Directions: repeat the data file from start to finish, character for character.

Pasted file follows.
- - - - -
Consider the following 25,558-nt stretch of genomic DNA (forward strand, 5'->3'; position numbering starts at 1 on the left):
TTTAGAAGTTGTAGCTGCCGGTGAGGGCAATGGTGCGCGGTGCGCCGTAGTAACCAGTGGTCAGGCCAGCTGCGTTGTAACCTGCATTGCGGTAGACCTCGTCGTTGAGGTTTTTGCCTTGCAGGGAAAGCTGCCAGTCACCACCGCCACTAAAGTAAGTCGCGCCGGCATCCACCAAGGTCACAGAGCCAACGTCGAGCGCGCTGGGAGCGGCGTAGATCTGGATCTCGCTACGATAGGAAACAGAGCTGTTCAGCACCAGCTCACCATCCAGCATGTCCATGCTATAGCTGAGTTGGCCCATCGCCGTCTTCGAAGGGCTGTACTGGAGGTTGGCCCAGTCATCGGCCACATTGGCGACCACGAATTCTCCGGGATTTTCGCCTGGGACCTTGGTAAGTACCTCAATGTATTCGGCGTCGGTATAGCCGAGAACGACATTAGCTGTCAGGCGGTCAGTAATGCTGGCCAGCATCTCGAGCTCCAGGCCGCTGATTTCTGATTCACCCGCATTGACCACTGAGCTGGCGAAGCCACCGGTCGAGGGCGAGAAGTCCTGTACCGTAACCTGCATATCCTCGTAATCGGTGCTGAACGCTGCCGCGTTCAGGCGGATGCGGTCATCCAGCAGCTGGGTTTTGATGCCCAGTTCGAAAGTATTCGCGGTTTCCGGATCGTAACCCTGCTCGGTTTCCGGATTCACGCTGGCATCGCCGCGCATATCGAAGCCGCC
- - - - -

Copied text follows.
Consider the following 25,558-nt stretch of genomic DNA (forward strand, 5'->3'; position numbering starts at 1 on the left):
TTTAGAAGTTGTAGCTGCCGGTGAGGGCAATGGTGCGCGGTGCGCCGTAGTAACCAGTGGTCAGGCCAGCTGCGTTGTAACCTGCATTGCGGTAGACCTCGTCGTTGAGGTTTTTGCCTTGCAGGGAAAGCTGCCAGTCACCACCGCCACTAAAGTAAGTCGCGCCGGCATCCACCAAGGTCACAGAGCCAACGTCGAGCGCGCTGGGAGCGGCGTAGATCTGGATCTCGCTACGATAGGAAACAGAGCTGTTCAGCACCAGCTCACCATCCAGCATGTCCATGCTATAGCTGAGTTGGCCCATCGCCGTCTTCGAAGGGCTGTACTGGAGGTTGGCCCAGTCATCGGCCACATTGGCGACCACGAATTCTCCGGGATTTTCGCCTGGGACCTTGGTAAGTACCTCAATGTATTCGGCGTCGGTATAGCCGAGAACGACATTAGCTGTCAGGCGGTCAGTAATGCTGGCCAGCATCTCGAGCTCCAGGCCGCTGATTTCTGATTCACCCGCATTGACCACTGAGCTGGCGAAGCCACCGGTCGAGGGCGAGAAGTCCTGTACCGTAACCTGCATATCCTCGTAATCGGTGCTGAACGCTGCCGCGTTCAGGCGGATGCGGTCATCCAGCAGCTGGGTTTTGATGCCCAGTTCGAAAGTATTCGCGGTTTCCGGATCGTAACCCTGCTCGGTTTCCGGATTCACGCTGGCATCGCCGCGCATATCGAAGCCGCC